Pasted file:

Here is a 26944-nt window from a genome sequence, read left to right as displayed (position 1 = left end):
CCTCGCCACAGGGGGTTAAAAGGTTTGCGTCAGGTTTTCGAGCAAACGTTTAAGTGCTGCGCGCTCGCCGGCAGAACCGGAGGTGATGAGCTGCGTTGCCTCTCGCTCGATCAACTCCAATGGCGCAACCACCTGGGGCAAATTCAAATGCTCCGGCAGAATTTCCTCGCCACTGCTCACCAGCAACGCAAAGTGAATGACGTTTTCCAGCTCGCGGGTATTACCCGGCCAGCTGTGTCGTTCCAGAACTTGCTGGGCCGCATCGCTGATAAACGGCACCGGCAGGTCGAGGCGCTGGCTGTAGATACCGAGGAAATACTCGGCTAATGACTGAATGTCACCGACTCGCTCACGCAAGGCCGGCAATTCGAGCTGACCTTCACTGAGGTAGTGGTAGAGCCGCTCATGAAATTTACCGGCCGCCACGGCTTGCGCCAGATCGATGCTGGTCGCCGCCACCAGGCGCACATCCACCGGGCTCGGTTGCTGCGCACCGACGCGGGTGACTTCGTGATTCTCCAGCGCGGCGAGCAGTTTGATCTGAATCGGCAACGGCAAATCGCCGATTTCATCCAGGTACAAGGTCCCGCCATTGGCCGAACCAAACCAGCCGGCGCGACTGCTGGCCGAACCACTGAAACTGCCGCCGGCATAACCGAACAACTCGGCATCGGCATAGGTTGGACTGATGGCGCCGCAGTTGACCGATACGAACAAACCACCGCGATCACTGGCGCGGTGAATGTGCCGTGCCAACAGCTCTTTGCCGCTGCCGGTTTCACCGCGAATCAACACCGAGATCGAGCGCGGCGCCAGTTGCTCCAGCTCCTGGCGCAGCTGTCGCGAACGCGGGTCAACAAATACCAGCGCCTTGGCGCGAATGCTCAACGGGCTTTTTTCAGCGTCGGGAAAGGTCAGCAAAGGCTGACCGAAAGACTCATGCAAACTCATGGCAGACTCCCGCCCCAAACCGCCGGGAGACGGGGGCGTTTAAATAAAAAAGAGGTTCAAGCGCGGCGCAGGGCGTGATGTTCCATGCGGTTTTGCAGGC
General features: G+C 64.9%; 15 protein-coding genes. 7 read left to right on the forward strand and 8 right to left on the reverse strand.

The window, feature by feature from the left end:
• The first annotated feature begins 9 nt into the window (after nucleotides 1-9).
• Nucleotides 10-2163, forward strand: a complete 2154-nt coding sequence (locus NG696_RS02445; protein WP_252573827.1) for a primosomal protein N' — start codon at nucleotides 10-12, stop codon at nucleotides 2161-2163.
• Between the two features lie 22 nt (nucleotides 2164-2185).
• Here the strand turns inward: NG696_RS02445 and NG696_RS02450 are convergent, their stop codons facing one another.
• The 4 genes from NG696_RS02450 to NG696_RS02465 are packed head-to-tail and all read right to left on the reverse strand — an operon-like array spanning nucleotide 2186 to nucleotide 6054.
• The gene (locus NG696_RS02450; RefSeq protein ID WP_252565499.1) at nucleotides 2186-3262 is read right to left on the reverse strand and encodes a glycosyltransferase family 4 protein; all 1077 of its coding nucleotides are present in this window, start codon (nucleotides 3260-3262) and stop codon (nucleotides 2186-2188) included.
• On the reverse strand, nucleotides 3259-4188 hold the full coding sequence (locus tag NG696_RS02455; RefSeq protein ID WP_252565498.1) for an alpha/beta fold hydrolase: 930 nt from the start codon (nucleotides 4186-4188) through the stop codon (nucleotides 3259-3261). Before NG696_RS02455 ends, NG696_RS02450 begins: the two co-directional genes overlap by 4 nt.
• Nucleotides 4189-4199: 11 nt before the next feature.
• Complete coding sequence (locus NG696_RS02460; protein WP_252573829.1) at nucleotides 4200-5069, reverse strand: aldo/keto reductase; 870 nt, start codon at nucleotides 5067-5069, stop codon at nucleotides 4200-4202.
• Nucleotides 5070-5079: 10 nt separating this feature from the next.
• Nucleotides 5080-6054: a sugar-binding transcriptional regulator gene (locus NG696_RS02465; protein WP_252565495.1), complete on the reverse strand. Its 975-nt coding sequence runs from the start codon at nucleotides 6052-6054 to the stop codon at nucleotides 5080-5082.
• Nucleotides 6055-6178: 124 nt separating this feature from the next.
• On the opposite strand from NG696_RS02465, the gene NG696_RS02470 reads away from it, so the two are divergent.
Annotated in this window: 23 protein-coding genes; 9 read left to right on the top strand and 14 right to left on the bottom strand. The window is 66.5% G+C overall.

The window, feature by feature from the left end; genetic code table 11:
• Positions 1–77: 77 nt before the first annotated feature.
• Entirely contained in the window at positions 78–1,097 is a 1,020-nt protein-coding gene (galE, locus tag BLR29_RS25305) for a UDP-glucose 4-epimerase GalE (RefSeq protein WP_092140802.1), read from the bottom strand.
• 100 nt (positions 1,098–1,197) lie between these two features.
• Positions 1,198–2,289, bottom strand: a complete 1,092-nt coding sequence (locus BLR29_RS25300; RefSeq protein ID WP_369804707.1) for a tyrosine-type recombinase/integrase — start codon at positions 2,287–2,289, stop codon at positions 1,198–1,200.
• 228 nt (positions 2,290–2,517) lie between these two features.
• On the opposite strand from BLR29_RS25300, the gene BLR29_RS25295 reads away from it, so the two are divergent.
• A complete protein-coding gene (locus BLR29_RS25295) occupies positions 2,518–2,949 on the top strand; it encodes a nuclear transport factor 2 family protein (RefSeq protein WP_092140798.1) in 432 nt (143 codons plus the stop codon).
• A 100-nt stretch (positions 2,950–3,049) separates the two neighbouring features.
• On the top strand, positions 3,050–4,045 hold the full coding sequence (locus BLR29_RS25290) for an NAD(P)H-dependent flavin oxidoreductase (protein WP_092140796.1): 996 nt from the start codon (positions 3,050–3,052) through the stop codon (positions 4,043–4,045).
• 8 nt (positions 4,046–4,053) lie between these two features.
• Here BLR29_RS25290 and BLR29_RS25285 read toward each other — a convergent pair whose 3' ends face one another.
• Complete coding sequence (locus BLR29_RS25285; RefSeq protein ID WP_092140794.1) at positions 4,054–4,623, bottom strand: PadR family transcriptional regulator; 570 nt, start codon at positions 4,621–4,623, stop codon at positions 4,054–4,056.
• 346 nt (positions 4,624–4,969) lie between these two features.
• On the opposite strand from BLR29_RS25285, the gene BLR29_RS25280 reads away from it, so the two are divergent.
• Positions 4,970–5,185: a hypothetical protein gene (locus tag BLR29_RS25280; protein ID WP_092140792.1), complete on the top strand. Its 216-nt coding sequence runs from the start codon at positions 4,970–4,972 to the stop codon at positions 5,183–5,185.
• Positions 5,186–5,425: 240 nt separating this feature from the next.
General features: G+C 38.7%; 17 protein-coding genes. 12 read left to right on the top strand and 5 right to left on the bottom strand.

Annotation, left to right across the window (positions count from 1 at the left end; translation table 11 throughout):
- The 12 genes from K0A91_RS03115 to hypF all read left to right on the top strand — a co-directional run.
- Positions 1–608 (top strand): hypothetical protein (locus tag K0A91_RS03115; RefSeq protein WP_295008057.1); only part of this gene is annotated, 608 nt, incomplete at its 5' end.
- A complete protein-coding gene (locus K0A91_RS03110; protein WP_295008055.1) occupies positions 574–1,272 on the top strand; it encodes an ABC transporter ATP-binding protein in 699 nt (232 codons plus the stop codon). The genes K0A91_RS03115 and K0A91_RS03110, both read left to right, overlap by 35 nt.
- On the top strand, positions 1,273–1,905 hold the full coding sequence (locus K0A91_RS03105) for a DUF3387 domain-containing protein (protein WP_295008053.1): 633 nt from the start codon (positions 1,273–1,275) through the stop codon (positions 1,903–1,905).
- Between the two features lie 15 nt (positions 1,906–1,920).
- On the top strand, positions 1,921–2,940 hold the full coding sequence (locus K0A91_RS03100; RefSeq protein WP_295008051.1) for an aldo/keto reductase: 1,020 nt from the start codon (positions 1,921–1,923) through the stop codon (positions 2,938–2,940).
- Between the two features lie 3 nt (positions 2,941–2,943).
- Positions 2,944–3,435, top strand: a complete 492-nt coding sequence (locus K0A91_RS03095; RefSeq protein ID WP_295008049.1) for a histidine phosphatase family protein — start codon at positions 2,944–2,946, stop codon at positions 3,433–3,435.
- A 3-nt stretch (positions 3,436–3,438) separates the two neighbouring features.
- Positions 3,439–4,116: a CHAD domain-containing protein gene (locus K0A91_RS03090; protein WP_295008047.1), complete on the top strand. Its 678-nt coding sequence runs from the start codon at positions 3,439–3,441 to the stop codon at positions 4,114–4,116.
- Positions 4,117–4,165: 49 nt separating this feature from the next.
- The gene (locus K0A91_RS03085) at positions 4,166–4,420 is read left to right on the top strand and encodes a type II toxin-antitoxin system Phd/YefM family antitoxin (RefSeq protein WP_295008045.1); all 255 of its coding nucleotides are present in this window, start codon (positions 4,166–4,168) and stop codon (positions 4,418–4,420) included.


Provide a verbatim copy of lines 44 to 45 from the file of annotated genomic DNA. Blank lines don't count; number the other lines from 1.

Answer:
- Between the two features lie 3 nt (positions 2,941–2,943).
- Positions 2,944–3,435, top strand: a complete 492-nt coding sequence (locus K0A91_RS03095; RefSeq protein ID WP_295008049.1) for a histidine phosphatase family protein — start codon at positions 2,944–2,946, stop codon at positions 3,433–3,435.